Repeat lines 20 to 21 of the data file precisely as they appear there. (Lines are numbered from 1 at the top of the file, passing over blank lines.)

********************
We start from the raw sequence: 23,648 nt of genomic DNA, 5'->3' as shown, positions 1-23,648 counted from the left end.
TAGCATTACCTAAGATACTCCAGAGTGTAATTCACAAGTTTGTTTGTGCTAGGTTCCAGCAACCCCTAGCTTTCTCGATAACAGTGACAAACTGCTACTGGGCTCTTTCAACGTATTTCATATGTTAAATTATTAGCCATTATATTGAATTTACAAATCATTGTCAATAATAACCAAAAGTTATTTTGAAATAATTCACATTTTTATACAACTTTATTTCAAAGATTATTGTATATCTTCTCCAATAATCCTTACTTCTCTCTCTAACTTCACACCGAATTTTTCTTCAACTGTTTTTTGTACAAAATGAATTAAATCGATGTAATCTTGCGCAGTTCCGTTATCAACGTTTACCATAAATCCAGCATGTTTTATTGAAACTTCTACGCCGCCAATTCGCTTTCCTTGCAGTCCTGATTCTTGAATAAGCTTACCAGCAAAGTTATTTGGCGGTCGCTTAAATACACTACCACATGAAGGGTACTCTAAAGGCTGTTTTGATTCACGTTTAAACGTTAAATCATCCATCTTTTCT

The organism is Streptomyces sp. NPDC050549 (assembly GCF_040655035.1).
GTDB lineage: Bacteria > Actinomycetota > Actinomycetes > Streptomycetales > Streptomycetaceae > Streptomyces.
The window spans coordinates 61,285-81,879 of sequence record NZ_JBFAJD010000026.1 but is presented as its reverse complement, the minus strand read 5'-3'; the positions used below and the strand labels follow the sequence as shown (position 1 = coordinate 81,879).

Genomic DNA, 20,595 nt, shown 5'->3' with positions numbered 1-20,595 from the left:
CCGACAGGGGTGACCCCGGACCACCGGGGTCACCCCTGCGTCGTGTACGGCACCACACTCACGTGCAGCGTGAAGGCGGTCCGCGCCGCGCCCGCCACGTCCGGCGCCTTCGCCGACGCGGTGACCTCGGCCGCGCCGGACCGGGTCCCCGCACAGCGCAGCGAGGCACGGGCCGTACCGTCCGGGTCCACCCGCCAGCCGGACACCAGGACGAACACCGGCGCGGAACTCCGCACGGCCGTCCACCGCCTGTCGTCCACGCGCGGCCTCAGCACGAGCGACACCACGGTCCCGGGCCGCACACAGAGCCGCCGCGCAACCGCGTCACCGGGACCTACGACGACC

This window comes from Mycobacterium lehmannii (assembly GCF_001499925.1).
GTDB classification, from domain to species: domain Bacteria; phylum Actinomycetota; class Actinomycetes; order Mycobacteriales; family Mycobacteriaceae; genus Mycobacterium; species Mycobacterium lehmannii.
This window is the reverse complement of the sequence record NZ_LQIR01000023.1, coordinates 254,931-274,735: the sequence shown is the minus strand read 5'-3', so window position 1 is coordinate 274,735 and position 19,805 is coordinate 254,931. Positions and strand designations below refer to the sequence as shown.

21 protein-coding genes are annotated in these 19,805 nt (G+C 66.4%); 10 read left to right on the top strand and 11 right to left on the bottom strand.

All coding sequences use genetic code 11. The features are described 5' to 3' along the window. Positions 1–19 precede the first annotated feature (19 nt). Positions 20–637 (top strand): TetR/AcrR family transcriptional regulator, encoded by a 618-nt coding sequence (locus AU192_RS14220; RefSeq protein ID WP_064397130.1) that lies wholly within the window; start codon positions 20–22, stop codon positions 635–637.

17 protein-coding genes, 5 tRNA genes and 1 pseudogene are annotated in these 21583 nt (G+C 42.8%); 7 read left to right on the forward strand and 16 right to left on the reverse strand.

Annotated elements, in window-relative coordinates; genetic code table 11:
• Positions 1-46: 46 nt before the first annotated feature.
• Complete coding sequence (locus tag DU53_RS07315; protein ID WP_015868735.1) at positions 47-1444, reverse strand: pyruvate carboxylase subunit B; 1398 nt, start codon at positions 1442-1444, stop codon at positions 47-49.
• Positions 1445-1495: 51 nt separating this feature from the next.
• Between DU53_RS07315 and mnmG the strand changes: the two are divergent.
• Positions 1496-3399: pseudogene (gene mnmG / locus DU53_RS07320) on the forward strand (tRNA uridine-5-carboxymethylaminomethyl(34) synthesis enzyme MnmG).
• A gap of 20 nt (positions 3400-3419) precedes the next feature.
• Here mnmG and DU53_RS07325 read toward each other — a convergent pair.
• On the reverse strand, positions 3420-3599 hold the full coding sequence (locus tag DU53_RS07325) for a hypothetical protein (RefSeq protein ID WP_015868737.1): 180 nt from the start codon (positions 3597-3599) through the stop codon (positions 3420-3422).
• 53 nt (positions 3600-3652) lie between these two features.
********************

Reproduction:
• A gap of 20 nt (positions 3400-3419) precedes the next feature.
• Here mnmG and DU53_RS07325 read toward each other — a convergent pair.